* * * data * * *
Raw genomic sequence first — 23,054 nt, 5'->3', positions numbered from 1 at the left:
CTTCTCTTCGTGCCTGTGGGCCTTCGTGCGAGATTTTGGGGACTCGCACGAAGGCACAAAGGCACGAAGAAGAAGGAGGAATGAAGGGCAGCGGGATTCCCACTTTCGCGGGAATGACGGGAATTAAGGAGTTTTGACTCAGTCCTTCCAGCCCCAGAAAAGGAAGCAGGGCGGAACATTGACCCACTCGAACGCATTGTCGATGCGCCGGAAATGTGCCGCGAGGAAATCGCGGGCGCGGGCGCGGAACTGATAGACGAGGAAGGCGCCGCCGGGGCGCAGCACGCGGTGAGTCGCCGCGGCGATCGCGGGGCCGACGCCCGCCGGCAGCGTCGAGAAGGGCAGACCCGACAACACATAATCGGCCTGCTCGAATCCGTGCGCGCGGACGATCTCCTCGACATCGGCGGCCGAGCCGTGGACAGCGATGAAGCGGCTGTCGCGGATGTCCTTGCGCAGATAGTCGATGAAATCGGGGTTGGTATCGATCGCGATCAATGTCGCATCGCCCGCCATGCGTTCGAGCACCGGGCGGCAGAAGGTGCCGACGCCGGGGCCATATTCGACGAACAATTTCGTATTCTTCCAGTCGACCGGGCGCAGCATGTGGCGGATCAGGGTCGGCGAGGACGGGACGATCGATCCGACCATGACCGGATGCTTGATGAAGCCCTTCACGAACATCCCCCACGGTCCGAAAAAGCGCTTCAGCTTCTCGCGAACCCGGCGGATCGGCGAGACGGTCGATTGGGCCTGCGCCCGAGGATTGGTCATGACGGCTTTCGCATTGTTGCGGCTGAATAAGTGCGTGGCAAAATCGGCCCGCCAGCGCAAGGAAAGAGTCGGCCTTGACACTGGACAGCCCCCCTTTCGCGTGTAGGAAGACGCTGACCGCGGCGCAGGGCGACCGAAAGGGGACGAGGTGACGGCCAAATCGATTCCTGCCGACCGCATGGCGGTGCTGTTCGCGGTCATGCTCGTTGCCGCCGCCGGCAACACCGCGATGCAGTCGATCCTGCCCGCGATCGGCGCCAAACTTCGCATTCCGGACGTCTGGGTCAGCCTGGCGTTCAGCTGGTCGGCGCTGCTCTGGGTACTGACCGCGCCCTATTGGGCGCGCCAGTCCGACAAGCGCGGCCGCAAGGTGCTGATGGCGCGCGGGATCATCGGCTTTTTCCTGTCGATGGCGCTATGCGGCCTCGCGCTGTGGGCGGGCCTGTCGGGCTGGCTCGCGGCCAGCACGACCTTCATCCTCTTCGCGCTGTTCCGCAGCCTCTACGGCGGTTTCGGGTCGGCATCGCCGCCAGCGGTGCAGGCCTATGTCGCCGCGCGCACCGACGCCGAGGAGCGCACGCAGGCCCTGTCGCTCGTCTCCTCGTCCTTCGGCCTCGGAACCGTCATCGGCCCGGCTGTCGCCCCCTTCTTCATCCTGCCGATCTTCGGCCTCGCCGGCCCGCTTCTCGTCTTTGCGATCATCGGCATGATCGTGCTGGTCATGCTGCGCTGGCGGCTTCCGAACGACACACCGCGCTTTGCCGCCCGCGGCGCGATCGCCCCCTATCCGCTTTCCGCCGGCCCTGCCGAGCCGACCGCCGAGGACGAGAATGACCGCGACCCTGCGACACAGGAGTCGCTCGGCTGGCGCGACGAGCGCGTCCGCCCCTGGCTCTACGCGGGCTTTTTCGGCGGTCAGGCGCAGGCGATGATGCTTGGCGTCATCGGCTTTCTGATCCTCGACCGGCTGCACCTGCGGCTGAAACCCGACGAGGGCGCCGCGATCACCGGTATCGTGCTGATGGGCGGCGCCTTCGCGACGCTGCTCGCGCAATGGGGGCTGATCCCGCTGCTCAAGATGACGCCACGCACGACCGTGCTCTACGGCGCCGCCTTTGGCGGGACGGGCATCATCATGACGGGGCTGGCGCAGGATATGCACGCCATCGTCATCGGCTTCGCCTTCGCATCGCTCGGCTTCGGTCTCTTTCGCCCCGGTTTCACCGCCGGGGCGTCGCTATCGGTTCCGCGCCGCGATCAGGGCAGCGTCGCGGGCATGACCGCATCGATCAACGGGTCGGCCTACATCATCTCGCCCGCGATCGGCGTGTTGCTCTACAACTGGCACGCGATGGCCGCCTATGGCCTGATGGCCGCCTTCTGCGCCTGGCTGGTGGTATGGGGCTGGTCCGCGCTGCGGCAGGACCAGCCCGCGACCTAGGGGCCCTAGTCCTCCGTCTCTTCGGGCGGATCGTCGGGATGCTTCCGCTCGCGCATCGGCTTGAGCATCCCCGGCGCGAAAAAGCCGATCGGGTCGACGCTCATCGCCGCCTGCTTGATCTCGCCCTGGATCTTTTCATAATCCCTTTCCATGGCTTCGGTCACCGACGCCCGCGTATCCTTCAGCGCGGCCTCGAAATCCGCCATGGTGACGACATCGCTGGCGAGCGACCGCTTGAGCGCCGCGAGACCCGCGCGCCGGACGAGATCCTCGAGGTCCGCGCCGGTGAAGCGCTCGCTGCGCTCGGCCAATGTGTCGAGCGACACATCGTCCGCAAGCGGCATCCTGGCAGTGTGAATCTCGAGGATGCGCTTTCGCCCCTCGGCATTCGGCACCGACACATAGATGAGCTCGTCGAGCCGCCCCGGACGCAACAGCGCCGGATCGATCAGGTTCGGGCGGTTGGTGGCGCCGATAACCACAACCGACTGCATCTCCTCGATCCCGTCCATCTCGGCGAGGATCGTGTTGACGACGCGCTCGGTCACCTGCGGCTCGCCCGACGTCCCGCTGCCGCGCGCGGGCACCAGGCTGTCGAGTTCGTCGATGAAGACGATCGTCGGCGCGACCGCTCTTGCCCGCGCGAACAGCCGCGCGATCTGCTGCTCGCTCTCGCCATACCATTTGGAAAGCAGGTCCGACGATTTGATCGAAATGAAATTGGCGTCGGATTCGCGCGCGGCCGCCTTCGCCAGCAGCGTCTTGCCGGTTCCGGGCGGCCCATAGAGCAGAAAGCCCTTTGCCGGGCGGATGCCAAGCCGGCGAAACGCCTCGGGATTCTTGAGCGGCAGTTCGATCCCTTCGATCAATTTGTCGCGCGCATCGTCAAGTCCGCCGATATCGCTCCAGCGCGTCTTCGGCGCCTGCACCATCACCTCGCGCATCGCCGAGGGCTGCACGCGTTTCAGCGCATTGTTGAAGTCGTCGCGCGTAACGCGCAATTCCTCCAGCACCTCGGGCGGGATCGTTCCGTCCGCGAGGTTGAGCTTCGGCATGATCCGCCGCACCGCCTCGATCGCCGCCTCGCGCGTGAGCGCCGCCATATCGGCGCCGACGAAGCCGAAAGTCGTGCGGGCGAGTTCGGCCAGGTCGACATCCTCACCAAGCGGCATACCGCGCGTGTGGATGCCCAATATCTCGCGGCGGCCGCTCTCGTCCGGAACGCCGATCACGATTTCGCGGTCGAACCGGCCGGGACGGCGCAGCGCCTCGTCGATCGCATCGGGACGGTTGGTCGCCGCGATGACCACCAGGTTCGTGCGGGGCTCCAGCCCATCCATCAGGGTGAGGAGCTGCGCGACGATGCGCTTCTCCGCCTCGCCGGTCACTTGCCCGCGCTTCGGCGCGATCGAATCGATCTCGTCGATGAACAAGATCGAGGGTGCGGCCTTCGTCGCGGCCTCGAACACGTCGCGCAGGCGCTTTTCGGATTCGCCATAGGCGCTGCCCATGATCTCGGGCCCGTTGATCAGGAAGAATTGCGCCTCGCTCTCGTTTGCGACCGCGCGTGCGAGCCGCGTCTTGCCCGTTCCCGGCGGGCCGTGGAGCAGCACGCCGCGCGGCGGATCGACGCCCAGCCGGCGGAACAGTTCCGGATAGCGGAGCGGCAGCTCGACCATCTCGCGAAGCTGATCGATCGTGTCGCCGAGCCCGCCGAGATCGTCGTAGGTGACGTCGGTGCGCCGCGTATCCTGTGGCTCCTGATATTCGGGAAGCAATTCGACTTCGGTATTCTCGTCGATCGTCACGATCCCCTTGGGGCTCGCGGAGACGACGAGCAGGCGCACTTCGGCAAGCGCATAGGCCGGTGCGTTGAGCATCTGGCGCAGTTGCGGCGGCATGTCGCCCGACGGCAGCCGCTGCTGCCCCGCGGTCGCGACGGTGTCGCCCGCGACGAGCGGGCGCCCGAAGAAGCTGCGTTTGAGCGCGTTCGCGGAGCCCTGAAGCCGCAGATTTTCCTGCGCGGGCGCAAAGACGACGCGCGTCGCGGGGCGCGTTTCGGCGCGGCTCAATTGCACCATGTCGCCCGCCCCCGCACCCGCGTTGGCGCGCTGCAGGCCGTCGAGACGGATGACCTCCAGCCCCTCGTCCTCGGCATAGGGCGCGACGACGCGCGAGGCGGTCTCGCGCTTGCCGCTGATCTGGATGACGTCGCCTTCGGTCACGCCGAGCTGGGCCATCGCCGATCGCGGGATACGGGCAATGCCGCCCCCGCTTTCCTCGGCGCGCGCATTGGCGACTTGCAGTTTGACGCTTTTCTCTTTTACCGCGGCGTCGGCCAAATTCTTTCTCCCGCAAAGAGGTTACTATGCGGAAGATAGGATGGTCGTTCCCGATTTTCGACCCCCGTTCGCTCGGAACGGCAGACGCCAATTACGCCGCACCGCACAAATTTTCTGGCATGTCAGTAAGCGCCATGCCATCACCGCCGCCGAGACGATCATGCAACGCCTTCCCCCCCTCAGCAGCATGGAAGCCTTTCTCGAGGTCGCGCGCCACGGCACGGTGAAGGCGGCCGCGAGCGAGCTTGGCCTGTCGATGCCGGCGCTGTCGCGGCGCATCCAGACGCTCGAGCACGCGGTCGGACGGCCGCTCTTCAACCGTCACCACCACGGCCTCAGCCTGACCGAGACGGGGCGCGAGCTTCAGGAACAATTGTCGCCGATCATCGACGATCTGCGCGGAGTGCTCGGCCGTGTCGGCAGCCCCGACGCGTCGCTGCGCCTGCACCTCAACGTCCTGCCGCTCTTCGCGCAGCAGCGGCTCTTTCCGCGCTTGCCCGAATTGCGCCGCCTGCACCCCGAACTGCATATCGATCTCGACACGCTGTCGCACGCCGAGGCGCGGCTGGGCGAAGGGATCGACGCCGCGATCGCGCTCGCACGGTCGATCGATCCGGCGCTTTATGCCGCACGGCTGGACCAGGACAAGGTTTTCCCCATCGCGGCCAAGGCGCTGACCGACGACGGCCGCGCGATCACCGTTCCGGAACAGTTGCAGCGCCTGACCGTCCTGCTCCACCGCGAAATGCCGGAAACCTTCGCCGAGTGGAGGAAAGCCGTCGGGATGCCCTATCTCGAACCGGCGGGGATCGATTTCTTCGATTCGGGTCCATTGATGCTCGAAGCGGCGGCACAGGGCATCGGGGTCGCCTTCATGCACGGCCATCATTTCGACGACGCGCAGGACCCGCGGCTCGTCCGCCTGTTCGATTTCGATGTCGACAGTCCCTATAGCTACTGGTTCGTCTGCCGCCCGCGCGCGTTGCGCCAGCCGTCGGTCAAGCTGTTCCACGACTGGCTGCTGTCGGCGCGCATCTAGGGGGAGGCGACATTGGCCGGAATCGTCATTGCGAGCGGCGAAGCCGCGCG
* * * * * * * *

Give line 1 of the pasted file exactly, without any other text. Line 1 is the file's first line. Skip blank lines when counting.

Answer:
Raw genomic sequence first — 23,054 nt, 5'->3', positions numbered from 1 at the left: